As we all know, book banning has been around since forever but things have begun to change for the benefit of the opposing side–the people who don’t want book bans. Illinois has passed a law prohibiting any library from banning books for discriminating reasons. If done so, the library’s fundings will be revoked.
There is a full list of current banned books in America, along with which states those books cannot be read in. As of now, Florida has banned these books: A Court Of Thorns and Roses series; All The Bright Places; Red, White & Royal Blue; The Bluest Eye; Thirteen Reasons Why, and many, many others. Indiana has banned the Daughter of Smoke & Bone series, while Missouri has been doing the same as Florida– banning quite a number of books such as the Locke & Key series. Many states have also banned Gender Queer: A Memoir, This Book Is Gay and The Hate U Give.
Although others may think that book bans are a good thing, it really isn’t since it directly contradicts our First Amendment by destroying a person’s rights to receive and express ideas of their own. I believe that the retaliation against book bans would be a beneficial thing to do for entire communities–and perhaps even for the entire country–simply because reasons for banning books are either mischaracterized or just plain stupid.
Not much is discussed about the history of banned books, but it began with the burning of them in ancient times. Then, in 1873, the Comstock Law prevented the trade of obscene literature and articles for inappropriate use. In the 1970s, book banning reached its highest point, generating increasing complaints as the list piled higher and higher. Due to the surge, Banned Books Week was created with the purpose of removing restrictions from books and building a community of acceptance. This year, Banned Books Week is beginning on Oct. 1 and ending on Oct. 7.
As mentioned before, Illinois has made the move to prohibit book bans in public schools and libraries, with Governor J.B. Pritzker signing the bill for the law on Monday, June 12th this year. In turn, the bill will become a law, which will most likely take effect next year in Jan. 2024. The reason behind this action was to respond to the rise in book-banning efforts, along with “showing the nation what it really looks like to stand up for liberty,” according to Gov. Pritzker.
Another factor behind the book ban prohibition would be the major loss of librarians’ jobs. Since many people follow up with laws that make planting complaints on specific books easier, groups of people chased out librarians from their jobs for holding onto books that they targeted. In the words of Tracie D. Hall, executive director of the American Library Association: “Libraries are not in the book banning business, but they are becoming sites of censorship by groups that are oftentimes not even reading the books.” Hall’s quote represents another reason for book bans: the titles or covers depict something that many people can go against without even looking at the content for themselves. This is a main point that will be mentioned later on, so keep it in mind.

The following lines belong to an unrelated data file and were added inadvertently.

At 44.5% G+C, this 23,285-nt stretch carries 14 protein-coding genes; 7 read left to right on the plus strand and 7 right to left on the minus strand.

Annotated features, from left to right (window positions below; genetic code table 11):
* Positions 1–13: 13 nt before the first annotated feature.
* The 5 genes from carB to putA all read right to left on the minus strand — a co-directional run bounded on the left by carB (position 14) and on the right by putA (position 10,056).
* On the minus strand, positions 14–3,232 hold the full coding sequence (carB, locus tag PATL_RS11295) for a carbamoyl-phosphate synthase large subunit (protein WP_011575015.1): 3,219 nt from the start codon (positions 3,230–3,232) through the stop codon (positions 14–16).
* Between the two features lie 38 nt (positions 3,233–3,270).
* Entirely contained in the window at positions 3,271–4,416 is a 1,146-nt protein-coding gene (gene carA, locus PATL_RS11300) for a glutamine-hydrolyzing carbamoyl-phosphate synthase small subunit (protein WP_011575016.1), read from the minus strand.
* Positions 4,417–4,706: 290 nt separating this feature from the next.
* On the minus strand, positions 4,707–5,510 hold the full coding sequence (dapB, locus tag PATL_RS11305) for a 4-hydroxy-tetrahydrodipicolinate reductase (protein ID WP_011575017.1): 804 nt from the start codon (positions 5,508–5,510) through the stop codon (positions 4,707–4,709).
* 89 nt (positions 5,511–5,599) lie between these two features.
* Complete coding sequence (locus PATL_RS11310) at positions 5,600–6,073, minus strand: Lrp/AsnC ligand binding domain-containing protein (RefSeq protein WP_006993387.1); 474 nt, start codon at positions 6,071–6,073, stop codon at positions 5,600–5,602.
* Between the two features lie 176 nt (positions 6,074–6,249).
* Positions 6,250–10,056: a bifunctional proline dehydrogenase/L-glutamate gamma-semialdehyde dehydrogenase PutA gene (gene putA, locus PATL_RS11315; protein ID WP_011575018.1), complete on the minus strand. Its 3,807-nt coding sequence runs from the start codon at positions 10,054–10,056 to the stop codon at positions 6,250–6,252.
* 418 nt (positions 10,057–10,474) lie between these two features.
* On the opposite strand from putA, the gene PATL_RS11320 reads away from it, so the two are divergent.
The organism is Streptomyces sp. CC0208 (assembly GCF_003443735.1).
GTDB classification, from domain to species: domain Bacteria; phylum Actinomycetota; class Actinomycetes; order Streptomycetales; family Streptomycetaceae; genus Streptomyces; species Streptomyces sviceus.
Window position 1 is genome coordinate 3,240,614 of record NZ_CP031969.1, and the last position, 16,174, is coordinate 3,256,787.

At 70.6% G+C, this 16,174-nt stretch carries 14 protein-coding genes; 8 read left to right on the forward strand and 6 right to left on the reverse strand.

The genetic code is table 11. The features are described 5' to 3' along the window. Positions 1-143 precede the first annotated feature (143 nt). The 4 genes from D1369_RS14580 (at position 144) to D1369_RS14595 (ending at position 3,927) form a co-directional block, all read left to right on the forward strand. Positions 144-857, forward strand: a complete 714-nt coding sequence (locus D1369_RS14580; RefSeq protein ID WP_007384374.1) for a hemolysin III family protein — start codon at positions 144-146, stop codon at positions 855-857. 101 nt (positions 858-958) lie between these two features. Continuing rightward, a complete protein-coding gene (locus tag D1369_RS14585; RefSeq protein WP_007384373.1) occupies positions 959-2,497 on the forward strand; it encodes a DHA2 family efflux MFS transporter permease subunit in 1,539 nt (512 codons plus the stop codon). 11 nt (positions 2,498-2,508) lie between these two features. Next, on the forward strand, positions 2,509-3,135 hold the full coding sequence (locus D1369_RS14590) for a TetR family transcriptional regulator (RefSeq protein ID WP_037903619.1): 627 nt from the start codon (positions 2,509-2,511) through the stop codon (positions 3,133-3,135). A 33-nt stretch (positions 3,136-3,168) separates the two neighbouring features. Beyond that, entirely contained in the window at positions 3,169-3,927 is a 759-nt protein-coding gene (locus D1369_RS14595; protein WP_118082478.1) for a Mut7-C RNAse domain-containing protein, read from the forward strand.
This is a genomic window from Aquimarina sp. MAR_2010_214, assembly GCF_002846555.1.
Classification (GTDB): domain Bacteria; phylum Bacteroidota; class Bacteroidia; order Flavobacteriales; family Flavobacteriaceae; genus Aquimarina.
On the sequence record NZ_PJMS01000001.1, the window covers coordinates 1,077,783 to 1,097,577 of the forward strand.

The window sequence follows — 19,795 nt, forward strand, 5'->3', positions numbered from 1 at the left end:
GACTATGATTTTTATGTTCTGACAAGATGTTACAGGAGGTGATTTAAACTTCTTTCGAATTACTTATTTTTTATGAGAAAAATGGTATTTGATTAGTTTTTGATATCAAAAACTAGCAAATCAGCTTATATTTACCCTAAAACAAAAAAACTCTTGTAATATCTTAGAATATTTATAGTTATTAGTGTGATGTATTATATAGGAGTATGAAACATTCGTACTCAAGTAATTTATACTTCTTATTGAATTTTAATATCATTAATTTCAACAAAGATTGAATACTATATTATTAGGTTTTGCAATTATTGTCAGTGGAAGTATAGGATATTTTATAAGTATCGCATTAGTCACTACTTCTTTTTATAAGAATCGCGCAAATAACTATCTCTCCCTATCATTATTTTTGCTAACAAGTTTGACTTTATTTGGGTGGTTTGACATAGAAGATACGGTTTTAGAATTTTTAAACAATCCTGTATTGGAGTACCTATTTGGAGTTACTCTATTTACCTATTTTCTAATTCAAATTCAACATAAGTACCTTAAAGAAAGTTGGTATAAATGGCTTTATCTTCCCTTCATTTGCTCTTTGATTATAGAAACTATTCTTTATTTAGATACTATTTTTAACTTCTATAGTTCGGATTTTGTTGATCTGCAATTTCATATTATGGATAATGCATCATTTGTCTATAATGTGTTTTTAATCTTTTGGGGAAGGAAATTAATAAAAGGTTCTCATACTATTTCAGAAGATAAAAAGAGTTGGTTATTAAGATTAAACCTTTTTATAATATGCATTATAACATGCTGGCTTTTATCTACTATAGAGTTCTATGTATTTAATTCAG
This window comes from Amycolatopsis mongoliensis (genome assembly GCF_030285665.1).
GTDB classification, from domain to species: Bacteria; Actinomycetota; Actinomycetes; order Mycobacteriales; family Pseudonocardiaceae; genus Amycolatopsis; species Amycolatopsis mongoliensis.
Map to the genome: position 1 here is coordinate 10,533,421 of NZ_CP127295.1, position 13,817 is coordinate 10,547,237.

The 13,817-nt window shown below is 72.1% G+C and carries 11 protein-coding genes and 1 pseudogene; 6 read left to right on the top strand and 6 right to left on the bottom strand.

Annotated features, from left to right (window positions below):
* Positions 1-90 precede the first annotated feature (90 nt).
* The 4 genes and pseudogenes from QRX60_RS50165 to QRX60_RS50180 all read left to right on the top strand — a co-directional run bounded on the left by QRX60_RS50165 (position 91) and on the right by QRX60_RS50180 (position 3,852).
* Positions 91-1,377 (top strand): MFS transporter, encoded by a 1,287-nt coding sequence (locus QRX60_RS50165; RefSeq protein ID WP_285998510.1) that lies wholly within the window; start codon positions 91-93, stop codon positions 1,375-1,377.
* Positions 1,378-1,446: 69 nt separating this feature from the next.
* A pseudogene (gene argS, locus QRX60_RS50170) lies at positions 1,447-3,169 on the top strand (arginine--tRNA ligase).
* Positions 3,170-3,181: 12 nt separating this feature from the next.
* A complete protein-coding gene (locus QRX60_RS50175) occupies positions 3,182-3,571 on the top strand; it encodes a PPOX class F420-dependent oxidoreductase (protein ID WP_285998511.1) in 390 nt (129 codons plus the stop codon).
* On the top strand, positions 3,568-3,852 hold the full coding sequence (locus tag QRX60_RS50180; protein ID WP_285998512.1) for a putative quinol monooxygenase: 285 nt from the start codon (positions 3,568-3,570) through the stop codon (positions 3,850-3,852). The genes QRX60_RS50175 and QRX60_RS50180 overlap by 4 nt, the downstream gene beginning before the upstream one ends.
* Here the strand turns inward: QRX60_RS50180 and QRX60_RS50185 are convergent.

People– especially children– should have the freedom to read whatever they wish. Everyone should at least be able to fulfill their reading interests, even if it has to be known through a forbidden book that may not even be put back on the shelf. This is easily represented by Pritzker’s decision, as it adds a new thumbtack into the battle over what children should be reading in the present times.
Banned books, most obviously, are forbidden for a multitude of reasons, but if anything, they all have one thing in common: they’re not age-appropriate for children. Of course, all kinds of books can contain all sorts of things: graphic descriptions, sensitive topics (i.e., suicide, abuse, drugs, rape and mental illnesses), gender and sexuality choices, etc. Unfortunately, these are some of the main reasons that a large number of books are banned, especially those containing LGBTQ+ themes and ones written by colored people. From that alone, people tend to criticize the books with those themes, and the worst part about it all: they don’t even bother to check the book out or even read through it.
Their reasoning? According to southern Illinois Republican Blaine Wilhour, books were banned because of “inappropriate content,” saying that “It’s never been about banning books. It’s always been about age appropriate…” This comes to show just how books are removed just because of their views, themes, and origins–it is apparently for the sake of children and how they should only read what they manage to understand.
Sure, that may be true, but what if they wish to discover more instead of being forced to stay in a spectrum where they only understand what they’re taught? Some people have a natural curiosity for what they don’t know, after all. Perhaps instead of removing specific books from libraries entirely, put them in a section and leave a warning for people to read those books at their own discretion. Let people read whatever they wish to read instead of just simply constricting their freedom to do so.
. When it comes to books, I feel like the reasons behind banning them seem unnecessary. No one should be prevented from reading what they want to read, no matter what the topic is. If the other states were to follow in the footsteps of Illinois and change the terms of forbidden books in all libraries, perhaps everyone could appreciate the content they read and begin understanding more about the world around them.